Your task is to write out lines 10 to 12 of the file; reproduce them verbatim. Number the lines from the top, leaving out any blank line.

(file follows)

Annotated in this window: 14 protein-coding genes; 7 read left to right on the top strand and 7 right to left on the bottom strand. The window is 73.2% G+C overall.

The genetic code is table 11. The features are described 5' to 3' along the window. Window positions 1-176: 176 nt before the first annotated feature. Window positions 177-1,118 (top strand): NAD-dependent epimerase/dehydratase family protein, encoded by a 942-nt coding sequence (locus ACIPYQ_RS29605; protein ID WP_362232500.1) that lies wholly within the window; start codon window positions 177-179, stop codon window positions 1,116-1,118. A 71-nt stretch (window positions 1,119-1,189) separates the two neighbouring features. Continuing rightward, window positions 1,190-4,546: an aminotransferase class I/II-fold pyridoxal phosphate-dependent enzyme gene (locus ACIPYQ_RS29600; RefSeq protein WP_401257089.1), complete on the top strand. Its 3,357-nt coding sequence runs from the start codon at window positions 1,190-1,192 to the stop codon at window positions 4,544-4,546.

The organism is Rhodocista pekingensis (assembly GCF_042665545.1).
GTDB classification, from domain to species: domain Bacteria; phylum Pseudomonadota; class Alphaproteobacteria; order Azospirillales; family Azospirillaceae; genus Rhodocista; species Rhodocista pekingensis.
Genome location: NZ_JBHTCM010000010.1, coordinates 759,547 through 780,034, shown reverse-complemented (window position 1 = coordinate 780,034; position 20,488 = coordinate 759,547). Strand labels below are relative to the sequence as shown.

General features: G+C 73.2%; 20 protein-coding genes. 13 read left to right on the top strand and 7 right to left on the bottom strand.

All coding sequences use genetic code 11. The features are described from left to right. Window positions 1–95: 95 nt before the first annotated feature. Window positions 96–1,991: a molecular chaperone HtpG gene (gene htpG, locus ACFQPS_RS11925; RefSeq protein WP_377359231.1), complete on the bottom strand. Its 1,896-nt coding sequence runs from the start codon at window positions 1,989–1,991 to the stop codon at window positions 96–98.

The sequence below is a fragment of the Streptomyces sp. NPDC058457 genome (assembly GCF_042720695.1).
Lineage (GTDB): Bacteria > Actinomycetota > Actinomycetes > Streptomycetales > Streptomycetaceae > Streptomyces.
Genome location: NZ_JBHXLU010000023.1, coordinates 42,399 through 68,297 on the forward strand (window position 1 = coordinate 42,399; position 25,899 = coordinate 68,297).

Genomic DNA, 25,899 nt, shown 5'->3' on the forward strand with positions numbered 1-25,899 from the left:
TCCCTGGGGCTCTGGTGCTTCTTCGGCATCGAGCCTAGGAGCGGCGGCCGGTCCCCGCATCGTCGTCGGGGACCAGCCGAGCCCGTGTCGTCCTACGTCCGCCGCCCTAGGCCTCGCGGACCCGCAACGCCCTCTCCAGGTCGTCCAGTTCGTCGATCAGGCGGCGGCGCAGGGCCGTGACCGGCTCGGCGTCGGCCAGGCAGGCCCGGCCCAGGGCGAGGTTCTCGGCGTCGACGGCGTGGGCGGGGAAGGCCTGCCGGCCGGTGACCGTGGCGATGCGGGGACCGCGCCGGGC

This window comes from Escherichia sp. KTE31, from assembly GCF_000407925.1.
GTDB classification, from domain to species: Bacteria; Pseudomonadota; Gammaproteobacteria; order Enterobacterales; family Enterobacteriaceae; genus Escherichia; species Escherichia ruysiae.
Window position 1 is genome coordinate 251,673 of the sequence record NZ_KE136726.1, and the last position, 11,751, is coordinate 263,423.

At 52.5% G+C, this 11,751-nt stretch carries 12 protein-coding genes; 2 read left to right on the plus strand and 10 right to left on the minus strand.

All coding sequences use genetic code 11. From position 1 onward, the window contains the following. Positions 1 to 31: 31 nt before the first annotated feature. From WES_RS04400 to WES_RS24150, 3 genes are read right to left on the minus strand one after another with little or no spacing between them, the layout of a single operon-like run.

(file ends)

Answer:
Genome location: NZ_JBHXLU010000023.1, coordinates 42,399 through 68,297 on the forward strand (window position 1 = coordinate 42,399; position 25,899 = coordinate 68,297).

Genomic DNA, 25,899 nt, shown 5'->3' on the forward strand with positions numbered 1-25,899 from the left:
TCCCTGGGGCTCTGGTGCTTCTTCGGCATCGAGCCTAGGAGCGGCGGCCGGTCCCCGCATCGTCGTCGGGGACCAGCCGAGCCCGTGTCGTCCTACGTCCGCCGCCCTAGGCCTCGCGGACCCGCAACGCCCTCTCCAGGTCGTCCAGTTCGTCGATCAGGCGGCGGCGCAGGGCCGTGACCGGCTCGGCGTCGGCCAGGCAGGCCCGGCCCAGGGCGAGGTTCTCGGCGTCGACGGCGTGGGCGGGGAAGGCCTGCCGGCCGGTGACCGTGGCGATGCGGGGACCGCGCCGGGC